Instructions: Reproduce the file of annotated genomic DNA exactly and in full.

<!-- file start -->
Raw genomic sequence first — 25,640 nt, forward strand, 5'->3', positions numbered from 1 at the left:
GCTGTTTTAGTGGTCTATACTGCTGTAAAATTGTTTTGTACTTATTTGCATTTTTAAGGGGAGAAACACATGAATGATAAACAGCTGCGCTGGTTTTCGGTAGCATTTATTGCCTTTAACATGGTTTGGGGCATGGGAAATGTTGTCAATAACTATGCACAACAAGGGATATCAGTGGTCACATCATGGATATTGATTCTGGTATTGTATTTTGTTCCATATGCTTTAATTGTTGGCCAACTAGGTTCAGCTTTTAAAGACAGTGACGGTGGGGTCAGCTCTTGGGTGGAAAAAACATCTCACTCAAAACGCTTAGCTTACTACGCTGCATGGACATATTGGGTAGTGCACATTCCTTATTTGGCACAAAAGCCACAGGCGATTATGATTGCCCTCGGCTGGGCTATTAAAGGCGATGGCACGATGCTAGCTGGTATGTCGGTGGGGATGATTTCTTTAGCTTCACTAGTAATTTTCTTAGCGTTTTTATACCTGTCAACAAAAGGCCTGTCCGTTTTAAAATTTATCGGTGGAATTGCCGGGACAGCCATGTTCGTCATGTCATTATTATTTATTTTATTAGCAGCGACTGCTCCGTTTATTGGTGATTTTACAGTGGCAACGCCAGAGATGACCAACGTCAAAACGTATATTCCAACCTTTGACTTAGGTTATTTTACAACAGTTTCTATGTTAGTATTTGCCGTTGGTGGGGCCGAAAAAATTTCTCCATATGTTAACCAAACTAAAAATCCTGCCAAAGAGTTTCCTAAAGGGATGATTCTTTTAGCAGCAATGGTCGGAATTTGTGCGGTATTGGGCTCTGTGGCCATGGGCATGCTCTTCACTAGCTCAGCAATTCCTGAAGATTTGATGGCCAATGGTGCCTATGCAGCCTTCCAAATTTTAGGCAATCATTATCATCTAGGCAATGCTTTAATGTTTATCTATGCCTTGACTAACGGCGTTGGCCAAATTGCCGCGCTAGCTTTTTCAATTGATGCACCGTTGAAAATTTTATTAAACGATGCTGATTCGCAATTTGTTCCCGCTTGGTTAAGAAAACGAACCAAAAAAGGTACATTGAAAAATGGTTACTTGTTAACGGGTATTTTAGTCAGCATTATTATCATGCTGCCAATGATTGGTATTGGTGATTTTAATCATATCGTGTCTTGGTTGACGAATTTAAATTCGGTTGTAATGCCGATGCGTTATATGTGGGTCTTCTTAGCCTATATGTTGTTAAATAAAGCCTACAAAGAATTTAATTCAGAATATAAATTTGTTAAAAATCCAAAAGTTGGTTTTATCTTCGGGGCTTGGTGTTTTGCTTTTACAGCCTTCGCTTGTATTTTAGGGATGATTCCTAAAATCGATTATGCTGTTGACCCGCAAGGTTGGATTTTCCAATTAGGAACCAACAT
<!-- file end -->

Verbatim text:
Raw genomic sequence first — 25,640 nt, forward strand, 5'->3', positions numbered from 1 at the left:
GCTGTTTTAGTGGTCTATACTGCTGTAAAATTGTTTTGTACTTATTTGCATTTTTAAGGGGAGAAACACATGAATGATAAACAGCTGCGCTGGTTTTCGGTAGCATTTATTGCCTTTAACATGGTTTGGGGCATGGGAAATGTTGTCAATAACTATGCACAACAAGGGATATCAGTGGTCACATCATGGATATTGATTCTGGTATTGTATTTTGTTCCATATGCTTTAATTGTTGGCCAACTAGGTTCAGCTTTTAAAGACAGTGACGGTGGGGTCAGCTCTTGGGTGGAAAAAACATCTCACTCAAAACGCTTAGCTTACTACGCTGCATGGACATATTGGGTAGTGCACATTCCTTATTTGGCACAAAAGCCACAGGCGATTATGATTGCCCTCGGCTGGGCTATTAAAGGCGATGGCACGATGCTAGCTGGTATGTCGGTGGGGATGATTTCTTTAGCTTCACTAGTAATTTTCTTAGCGTTTTTATACCTGTCAACAAAAGGCCTGTCCGTTTTAAAATTTATCGGTGGAATTGCCGGGACAGCCATGTTCGTCATGTCATTATTATTTATTTTATTAGCAGCGACTGCTCCGTTTATTGGTGATTTTACAGTGGCAACGCCAGAGATGACCAACGTCAAAACGTATATTCCAACCTTTGACTTAGGTTATTTTACAACAGTTTCTATGTTAGTATTTGCCGTTGGTGGGGCCGAAAAAATTTCTCCATATGTTAACCAAACTAAAAATCCTGCCAAAGAGTTTCCTAAAGGGATGATTCTTTTAGCAGCAATGGTCGGAATTTGTGCGGTATTGGGCTCTGTGGCCATGGGCATGCTCTTCACTAGCTCAGCAATTCCTGAAGATTTGATGGCCAATGGTGCCTATGCAGCCTTCCAAATTTTAGGCAATCATTATCATCTAGGCAATGCTTTAATGTTTATCTATGCCTTGACTAACGGCGTTGGCCAAATTGCCGCGCTAGCTTTTTCAATTGATGCACCGTTGAAAATTTTATTAAACGATGCTGATTCGCAATTTGTTCCCGCTTGGTTAAGAAAACGAACCAAAAAAGGTACATTGAAAAATGGTTACTTGTTAACGGGTATTTTAGTCAGCATTATTATCATGCTGCCAATGATTGGTATTGGTGATTTTAATCATATCGTGTCTTGGTTGACGAATTTAAATTCGGTTGTAATGCCGATGCGTTATATGTGGGTCTTCTTAGCCTATATGTTGTTAAATAAAGCCTACAAAGAATTTAATTCAGAATATAAATTTGTTAAAAATCCAAAAGTTGGTTTTATCTTCGGGGCTTGGTGTTTTGCTTTTACAGCCTTCGCTTGTATTTTAGGGATGATTCCTAAAATCGATTATGCTGTTGACCCGCAAGGTTGGATTTTCCAATTAGGAACCAACAT